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  • Which population level environmental factors are associated with asthma, rhinoconjunctivitis and eczema? Review of the ecological analyses of ISAAC Phase One

    Asher, Monica Innes; Stewart, Alistair; Mallol, J; Montefort, S; Lai, CKW; and the ISAAC Phase One Study Group; Ait-Khaled, N; Odhiambo, J; Clayton, Tadd; Mitchell, Edwin; Ellwood, Philippa (2010-01-21)

    Journal article
    The University of Auckland Library

    The International Study of Asthma and Allergies in Childhood (ISAAC) Phase One showed large worldwide variations in the prevalence of symptoms of asthma, rhinoconjunctivitis and eczema, up to 10 to 20 fold between countries. Ecological analyses were undertaken with ISAAC Phase One data to explore factors that may have contributed to these variations, and are summarised and reviewed here.In ISAAC Phase One the prevalence of symptoms in the past 12 months of asthma, rhinoconjunctivitis and eczema were estimated from studies in 463,801 children aged 13-14 years in 155 centres in 56 countries, and in 257,800 children aged 6-7 years in 91 centres in 38 countries. Ecological analyses were undertaken between symptom prevalence and the following: Gross National Product per capita (GNP), food intake, immunisation rates, tuberculosis notifications, climatic factors, tobacco consumption, pollen, antibiotic sales, paracetamol sales, and outdoor air pollution.Symptom prevalence of all three conditions was positively associated with GNP, trans fatty acids, paracetamol, and women smoking, and inversely associated with food of plant origin, pollen, immunisations, tuberculosis notifications, air pollution, and men smoking. The magnitude of these associations was small, but consistent in direction between conditions. There were mixed associations of climate and antibiotic sales with symptom prevalence. The potential causality of these associations warrant further investigation. Factors which prevent the development of these conditions, or where there is an absence of a positive correlation at a population level may be as important from the policy viewpoint as a focus on the positive risk factors. Interventions based on small associations may have the potential for a large public health benefit.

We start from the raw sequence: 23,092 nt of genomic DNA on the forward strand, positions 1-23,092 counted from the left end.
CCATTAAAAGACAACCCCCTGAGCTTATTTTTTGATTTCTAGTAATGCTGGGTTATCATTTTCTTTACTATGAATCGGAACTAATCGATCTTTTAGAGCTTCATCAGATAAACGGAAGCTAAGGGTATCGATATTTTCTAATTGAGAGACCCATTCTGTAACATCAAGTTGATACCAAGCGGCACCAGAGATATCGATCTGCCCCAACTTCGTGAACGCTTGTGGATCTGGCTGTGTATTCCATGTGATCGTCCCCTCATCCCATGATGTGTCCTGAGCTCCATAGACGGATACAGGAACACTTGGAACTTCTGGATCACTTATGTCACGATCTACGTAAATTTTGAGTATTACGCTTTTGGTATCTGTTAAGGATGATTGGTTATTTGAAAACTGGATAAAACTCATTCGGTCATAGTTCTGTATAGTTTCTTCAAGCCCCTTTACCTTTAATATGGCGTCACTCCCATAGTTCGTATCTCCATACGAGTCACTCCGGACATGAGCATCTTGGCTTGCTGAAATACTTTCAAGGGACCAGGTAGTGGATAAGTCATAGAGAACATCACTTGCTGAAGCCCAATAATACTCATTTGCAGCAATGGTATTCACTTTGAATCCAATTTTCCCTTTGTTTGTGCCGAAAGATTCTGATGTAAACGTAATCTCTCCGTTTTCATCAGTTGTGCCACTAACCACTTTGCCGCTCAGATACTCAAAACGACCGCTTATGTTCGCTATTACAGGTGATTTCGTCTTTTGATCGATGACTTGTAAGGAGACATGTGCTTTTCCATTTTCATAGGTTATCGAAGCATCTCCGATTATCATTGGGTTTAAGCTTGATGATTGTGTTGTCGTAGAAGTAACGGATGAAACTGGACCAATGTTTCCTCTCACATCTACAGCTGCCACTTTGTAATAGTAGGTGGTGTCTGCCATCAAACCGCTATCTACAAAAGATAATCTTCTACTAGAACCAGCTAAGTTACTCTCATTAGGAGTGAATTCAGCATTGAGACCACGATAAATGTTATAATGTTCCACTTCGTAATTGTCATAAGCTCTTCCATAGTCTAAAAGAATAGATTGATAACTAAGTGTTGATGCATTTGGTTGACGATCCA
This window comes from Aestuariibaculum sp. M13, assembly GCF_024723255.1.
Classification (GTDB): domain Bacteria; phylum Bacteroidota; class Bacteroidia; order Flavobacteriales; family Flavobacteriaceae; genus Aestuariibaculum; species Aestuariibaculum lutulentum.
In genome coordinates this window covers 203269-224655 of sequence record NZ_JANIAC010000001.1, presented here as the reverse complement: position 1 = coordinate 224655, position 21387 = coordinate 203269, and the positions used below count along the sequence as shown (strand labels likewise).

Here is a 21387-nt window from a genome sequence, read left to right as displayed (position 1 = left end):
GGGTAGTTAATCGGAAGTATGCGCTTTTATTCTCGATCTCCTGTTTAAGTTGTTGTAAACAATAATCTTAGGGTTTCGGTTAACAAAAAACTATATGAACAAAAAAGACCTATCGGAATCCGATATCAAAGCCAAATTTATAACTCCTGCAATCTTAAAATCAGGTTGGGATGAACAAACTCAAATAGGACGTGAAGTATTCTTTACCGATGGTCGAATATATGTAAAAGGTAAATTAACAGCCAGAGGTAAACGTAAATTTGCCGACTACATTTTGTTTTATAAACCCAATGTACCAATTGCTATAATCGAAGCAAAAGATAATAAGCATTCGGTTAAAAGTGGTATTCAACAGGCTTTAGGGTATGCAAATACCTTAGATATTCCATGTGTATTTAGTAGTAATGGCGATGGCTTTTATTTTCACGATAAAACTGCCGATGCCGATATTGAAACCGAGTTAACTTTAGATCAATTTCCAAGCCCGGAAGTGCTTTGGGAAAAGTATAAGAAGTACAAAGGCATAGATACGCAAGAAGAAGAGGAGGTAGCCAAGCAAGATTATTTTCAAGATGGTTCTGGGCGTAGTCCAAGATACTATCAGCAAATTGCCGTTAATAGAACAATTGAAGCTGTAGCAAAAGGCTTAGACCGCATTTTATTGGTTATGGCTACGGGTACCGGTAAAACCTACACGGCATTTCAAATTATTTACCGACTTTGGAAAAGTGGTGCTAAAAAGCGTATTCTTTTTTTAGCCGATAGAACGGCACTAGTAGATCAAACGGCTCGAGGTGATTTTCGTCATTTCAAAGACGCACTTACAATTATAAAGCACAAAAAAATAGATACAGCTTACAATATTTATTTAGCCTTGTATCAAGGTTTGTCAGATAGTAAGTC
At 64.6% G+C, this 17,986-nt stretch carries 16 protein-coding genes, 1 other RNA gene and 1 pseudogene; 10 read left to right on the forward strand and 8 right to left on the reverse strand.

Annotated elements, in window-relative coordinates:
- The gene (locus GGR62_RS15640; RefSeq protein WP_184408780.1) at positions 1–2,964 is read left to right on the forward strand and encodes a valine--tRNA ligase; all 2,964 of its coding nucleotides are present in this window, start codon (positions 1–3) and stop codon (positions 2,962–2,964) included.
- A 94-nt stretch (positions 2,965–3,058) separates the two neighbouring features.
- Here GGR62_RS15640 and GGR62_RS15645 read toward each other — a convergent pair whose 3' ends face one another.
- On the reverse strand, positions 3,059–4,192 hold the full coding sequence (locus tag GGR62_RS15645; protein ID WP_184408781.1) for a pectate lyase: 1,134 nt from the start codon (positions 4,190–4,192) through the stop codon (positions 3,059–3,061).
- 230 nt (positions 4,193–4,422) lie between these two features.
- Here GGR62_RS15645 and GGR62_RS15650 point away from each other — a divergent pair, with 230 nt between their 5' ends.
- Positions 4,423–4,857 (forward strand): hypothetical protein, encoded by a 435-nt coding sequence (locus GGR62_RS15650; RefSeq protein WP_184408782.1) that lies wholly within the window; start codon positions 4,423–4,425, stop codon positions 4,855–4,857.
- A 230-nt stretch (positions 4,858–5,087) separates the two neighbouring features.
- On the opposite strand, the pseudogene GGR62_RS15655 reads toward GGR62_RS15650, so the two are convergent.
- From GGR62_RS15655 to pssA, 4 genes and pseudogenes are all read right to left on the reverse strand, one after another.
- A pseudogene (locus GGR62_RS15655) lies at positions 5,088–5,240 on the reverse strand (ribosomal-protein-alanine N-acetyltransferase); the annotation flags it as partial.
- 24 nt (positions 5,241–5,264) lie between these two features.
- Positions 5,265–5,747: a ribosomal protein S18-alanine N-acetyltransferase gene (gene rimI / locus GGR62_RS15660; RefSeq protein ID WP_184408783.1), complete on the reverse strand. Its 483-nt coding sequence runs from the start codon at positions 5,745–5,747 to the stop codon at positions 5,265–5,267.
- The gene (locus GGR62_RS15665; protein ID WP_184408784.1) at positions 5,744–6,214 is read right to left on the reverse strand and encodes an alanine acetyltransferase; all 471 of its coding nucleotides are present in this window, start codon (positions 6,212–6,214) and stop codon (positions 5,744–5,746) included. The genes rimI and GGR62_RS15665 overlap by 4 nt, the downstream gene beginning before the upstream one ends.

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  • Signal Transducer and Activator of Transcription (STAT)-5A and STAT5B Differentially Regulate Human Mammary Carcinoma Cell Behavior

    Tang, Jianzhong; Zuo, ZH; Kong, XJ; Steiner, Michael; Yin, ZN; Perry, Johanna; Zhu, T; Liu, Dongxu; Lobie, Peter (2010-01)

    Journal article
    The University of Auckland Library